Today I went to the Supreme Court to cover oral arguments in Whole Woman’s Health v. Hellerstedt, a case that could dramatically impact abortion access in the United States. The landmark case centers on HB2, a Texas law passed in 2013 that, among other things, requires abortion providers to get hospital admitting privileges and to meet the physical requirements of ambulatory surgical centers.
Pro-choice advocates call HB2 and other laws like it “targeted regulations of abortion providers,” or TRAP laws. TRAP laws, they say, are specifically designed to drive providers out of business rather than to increase patient safety.
Whole Woman’s Health v. Hellerstedt has the potential to either halt the spread of TRAP laws around the country or uphold a Texas law that resulted in the closure of the majority of abortion clinics in the state.
Generally speaking, oral arguments aren’t as important as the briefs and documents both sides file, but they give Justices the opportunity to question the attorneys representing both sides. Also, legal analysts like to predict the outcome of a case based on the questions the Justices ask. The recent death of Justice Antonin Scalia, a staunch conservative, has changed the potential outcomes of the case.
The energy among the press in the courtroom was high, as many, like me, were attending their first Supreme Court hearing.
On the whole, the arguments allowed Justices Sotomayor, Ginsburg, Kagan and Beyer to show their unsurprising opposition to the law, and to reiterate questions about the medical necessity of the regulations and the impact of the law on abortion access. At one point, Sotomayor pointed out that patients are 28 times more likely to have complications from a colonoscopy than they are from an abortion. Doctors who perform colonoscopies are not subject to HB2 regulations.
Justice Alito, who appeared to support the law, was the most vocal in his questioning. At one point he challenged whether plaintiffs really could correlate the Texas abortion clinic closures with HB2. Apparently Justice Thomas was back to his decade-long practice of silence. He didn’t ask any questions.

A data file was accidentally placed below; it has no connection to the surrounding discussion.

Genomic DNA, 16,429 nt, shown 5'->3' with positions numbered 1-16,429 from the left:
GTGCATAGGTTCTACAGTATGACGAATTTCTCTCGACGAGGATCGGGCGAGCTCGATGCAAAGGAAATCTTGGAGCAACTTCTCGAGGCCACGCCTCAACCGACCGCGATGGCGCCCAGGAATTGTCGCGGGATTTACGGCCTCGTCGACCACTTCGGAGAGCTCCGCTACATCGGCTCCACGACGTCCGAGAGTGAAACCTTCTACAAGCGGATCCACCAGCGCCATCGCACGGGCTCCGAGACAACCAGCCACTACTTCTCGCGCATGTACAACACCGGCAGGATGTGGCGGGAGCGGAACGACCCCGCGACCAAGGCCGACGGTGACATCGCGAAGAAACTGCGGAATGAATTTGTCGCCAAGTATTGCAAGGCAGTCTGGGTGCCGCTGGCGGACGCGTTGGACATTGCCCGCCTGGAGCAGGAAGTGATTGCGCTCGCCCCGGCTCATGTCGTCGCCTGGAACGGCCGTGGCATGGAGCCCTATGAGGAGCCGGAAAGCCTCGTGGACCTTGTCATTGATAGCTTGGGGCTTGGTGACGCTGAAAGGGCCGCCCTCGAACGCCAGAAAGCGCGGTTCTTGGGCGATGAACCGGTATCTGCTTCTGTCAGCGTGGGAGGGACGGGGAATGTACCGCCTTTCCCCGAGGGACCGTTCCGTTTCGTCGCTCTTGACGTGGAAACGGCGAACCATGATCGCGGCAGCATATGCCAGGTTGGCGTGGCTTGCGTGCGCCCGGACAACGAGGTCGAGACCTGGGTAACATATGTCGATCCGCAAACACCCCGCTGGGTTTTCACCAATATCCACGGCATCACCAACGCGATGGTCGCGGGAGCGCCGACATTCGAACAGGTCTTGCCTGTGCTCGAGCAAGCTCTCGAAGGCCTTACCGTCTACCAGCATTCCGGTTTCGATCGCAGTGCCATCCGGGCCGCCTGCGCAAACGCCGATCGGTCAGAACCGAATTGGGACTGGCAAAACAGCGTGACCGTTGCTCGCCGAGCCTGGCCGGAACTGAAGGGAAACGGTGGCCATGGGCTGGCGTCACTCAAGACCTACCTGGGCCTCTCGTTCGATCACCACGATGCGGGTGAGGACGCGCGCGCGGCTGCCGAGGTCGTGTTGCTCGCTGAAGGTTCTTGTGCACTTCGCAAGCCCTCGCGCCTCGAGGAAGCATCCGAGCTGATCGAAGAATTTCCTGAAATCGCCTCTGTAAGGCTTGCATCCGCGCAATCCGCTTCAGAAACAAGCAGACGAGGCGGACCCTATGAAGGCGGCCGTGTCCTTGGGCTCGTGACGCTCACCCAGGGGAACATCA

Justice Kennedy, who is considered to be the court’s most important swing vote, was fully engaged, asking a number of questions throughout the hearing. Lyle Denniston of SCOTUSblog, suggests that Kennedy may have been fishing for a middle-of-the-road option like sending the case back to the lower courts for more evidence rather than agreeing with liberal colleagues.
You can read the full transcript of the hearing here.
While the hearing took place inside of a mostly hushed courtroom, hundreds of activists rallied outside on the steps of the Supreme Court. Abortion advocates definitely outnumbered the pro-life supporters, and people had traveled from all over the country to be part of the demonstration, including many people of color in support of abortion rights.
The pro-lifers, a much Whiter group, were corralled off in a smaller section in the middle of the crowd. They were quieter than their pro-choice counterparts. At one point during the hearing, Congressman Paul Ryan came to address the group. Their signs read “Protect Women, Protect Life,” “Stop Abortion Now,” and “Life Counts.”
Elizabeth Hira came from New York City to be part of the rally in support of abortion access. “It’s important to be here because it’s historic,” she told me. “I’m a lawyer and I’m tired of having this conversation.” “Stop the Sham” was featured prominently in tweets and messages across the rally.
Renee Bracey Sherman, a writer and activist who has openly shared her own abortion story, passed out signs to pro-choicers as they arrived. Sherman had one sign for people who had personal experiences: “I had an abortion.” The other sign, for people who hadn’t had the procedure, said, ”Protect abortion access.” At one point she lead the crowd in a familiar chant: “Hey, hey, ho, ho, HB2 has got to go.”
Pro-choice men were also in attendance, including Allan Sakaue from California. “I’m here because I believe in a woman’s right to choose. I have two sisters and I wouldn’t want anyone dictating their right to choose,” he told me.
While controversial decisions like this one are usually announced in June, it’s possible that the court will issue on on this case much sooner—if the evenly split court ties, or it decides to send the case back to the lower court for further evidence. From SCOTUSblog:
The Justices will cast at least a preliminary vote on the case when they assemble on Friday morning for a private Conference. If the case is going to be sent back to lower courts, or if the Court essentially gives up and casts a four-to-four vote, those outcomes might be announced quite soon, perhaps as early as next Monday. There is, of course, the possibility that more discussion would be necessary to sort out where the Court wants to go.